Phu My Hung is Disney World Vietnam

The breakfast here is phenomenal. Each day I stuff my plate with all the different foods I want to try, but it’s sad because I get full before I can try everything. It’s nice to have something to look forward to after waking up at 7 am. After breakfast, we headed to UEF for a lesson on the Mekong Delta. It was really interesting to learn about the Mekong Delta culture and the struggles they face such as the stubborn elderly who refuse to believe in climate change and the rise of water levels in the near future. The Mekong Delta culture had a lot of parallels to what I know about Amish culture in Lancaster, PA. They both pass down their craft to the next generation and have different beliefs than modern culture that keeps them from modernizing. After that we had another Vietnamese lesson. I enjoy conversing with the UEF students and it’s always funny to see their reaction when I ask them questions in Vietnamese. Today I was talking to my partner Nora and I was teaching her English while she taught me more Vietnamese. Afterwards we went to a Japanese restaurant for lunch and I got a wide variety of sushi rolls which were all incredibly good. The design of the restaurant was cool too, we sat on the floor and put our legs in a divot underneath the tables.

After lunch, we visited Phu My Hung Development outside of Ho Chi Minh City. Compared to what I’m used to seeing in Ho Chi Minh City, Phu My Hung was like a whole other country. There were tons of apartment complexes and parks that I would not have expected to have found in Vietnam. Our tour guide took us to a screening room and we got to watch a documentary on the company and see a 3-D model of the first completed district of Phu my Hung. He explained that Phu My Hung represents an idea that life in Vietnam can be much more than an overcrowded city. They want to facilitate a lifestyle where everything is where you need it to be and to provide jobs for the growing population in Vietnam surrounding Ho Chi Minh City. Phu My Hung’s population is 40%-42% foreigners, and it was visible that they compensated for their diverse population by implementing many Korean, US, and Japanese restaurants in the district. They collaborated with Korean and Japanese officials to creating Phu My Hung’s “master-plan” which indicates even more globalization. I was skeptical on how environmentally friendly this site was considering they built over a swamp. But our tour guide explained that they intentionally designed the city scape to be less dense so that there could be airflow to reduce air pollution. He also mentioned that they studied the tides of the rivers surrounding the site and built accordingly so that they would not harm the environment. I was impressed on how many steps were taken to ensure the environmental integrity of the construction, especially after reading online about how Vietnamese corporations tend to care less about the environment than they should.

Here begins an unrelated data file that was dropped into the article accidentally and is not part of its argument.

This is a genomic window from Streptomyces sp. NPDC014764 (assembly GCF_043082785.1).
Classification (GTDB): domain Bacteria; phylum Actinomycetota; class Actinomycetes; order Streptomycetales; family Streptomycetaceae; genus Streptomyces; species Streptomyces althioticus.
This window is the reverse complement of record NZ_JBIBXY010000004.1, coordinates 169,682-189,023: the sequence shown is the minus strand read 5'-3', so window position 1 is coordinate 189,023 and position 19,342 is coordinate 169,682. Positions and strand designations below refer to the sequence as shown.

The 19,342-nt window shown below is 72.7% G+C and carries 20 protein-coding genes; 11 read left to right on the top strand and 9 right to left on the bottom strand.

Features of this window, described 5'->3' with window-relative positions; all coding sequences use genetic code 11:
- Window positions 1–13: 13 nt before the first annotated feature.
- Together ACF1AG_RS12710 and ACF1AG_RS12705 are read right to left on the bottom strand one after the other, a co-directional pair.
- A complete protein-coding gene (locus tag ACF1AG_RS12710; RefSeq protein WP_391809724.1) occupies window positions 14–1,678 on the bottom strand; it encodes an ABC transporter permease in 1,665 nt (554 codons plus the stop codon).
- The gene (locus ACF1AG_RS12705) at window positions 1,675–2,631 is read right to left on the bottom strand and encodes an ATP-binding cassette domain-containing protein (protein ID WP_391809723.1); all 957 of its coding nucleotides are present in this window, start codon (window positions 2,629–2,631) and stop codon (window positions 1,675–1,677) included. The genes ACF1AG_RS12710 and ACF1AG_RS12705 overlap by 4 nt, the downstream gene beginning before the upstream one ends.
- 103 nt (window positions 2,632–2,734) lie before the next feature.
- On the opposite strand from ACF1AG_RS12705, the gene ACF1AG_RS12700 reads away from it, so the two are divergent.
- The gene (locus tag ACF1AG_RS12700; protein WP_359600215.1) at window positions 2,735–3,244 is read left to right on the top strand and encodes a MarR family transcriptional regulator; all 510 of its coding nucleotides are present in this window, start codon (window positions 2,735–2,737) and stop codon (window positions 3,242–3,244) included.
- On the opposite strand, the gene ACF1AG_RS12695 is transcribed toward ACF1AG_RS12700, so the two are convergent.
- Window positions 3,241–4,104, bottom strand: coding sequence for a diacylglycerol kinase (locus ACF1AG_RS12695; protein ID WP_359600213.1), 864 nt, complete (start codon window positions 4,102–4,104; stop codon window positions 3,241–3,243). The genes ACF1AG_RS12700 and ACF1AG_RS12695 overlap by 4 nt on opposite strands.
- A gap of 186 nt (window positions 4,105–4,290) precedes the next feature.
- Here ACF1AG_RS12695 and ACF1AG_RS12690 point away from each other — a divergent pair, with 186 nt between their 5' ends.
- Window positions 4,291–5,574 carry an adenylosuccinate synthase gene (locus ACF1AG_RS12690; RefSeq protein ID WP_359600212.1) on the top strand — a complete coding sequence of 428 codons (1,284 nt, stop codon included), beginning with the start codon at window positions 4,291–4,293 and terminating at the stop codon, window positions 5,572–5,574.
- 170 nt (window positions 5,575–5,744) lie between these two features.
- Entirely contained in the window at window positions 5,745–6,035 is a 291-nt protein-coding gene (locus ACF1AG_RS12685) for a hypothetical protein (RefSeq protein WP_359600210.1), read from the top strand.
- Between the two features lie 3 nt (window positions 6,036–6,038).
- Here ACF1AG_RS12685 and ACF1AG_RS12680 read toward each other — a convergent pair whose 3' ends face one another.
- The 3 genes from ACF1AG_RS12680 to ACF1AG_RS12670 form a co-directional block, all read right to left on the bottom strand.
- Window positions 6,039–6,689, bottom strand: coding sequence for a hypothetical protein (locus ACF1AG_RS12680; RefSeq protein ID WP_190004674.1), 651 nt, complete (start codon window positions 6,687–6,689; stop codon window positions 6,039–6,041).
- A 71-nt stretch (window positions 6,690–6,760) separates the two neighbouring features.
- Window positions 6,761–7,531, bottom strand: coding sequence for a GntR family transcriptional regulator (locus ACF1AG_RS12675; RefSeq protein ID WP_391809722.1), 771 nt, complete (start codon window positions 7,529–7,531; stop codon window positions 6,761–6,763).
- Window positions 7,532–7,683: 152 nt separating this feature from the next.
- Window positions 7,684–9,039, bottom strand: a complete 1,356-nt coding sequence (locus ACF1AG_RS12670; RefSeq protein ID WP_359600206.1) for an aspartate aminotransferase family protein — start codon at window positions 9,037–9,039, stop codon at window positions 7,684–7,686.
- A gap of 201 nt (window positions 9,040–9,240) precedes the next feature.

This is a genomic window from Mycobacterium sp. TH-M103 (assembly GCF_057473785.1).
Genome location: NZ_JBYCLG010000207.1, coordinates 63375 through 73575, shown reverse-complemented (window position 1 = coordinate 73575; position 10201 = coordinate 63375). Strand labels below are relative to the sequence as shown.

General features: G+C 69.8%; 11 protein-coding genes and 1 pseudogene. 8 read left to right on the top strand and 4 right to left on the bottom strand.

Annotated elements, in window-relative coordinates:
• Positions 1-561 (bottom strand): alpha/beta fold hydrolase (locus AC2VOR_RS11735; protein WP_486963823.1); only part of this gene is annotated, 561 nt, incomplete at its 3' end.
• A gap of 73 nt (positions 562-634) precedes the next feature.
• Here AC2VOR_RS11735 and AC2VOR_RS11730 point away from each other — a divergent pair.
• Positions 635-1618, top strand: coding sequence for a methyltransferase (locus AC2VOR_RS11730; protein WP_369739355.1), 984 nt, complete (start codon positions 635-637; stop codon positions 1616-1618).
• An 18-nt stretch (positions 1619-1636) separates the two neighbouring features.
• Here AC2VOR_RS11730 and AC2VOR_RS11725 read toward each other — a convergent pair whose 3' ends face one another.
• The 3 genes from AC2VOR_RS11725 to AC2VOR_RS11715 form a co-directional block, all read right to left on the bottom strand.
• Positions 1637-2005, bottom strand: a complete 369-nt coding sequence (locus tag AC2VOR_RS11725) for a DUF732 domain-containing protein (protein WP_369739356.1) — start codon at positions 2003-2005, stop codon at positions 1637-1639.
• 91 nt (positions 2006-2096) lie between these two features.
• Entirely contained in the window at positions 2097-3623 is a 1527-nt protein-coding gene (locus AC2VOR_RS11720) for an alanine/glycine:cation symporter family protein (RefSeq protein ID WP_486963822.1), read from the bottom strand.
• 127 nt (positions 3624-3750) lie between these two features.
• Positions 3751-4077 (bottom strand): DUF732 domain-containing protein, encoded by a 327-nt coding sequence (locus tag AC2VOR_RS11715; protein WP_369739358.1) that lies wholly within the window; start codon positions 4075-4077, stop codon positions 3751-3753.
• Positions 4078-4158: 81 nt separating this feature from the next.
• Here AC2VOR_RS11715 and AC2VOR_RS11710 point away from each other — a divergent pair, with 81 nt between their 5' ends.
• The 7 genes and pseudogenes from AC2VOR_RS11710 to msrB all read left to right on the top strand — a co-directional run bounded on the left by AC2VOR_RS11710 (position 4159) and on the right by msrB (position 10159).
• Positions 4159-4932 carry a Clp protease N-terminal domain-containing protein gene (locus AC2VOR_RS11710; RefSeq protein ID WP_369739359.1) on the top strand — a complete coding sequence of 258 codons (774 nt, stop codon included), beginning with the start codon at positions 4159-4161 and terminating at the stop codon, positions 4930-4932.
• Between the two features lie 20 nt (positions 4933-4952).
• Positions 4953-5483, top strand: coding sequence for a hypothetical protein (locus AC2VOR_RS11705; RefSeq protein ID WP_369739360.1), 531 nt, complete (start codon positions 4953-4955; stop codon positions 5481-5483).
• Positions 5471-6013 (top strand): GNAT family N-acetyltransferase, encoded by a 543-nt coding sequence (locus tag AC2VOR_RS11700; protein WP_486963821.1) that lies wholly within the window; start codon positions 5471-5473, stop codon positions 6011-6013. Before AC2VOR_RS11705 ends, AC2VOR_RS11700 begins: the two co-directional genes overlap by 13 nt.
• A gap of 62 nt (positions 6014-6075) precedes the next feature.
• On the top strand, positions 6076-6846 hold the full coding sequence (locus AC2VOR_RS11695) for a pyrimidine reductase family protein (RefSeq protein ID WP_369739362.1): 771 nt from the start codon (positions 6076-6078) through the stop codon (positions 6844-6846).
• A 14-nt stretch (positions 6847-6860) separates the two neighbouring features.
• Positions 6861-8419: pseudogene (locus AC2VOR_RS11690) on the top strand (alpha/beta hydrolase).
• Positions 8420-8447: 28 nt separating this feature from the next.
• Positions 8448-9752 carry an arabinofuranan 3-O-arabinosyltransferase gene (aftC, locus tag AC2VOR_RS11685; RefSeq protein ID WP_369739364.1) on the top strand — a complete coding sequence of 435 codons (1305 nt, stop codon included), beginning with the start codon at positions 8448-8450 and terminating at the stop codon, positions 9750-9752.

Compared to the US acquiring housing in Vietnam is a lot cheaper. To rent housing on Phu My Hung, prices tend to be about $600 USD per month, while in the US a flat in a major city can average around $800-1000 per month. Another factor that makes owning housing different in Vietnam is that you do not actually own the property. By law, all property is owned by the government, but they allow you to use the property, unlike in the US. After finishing the tour through the company we got to drive around the district to see what it was like up close. Like the tour guide said there was a ton of restaurants from all over the world. A lot of people in the group and I agreed the place was giving us Epcot vibes from Disney World. On the drive home we also encountered our first rainstorm of the Vietnam trip, and I can say it was incredibly loud compared to the average storm we get in Pittsburgh. Now we’re back at the hotel and I’m crashed on my bed as I’m writing this after this long day. Sleep tight Vietnam.

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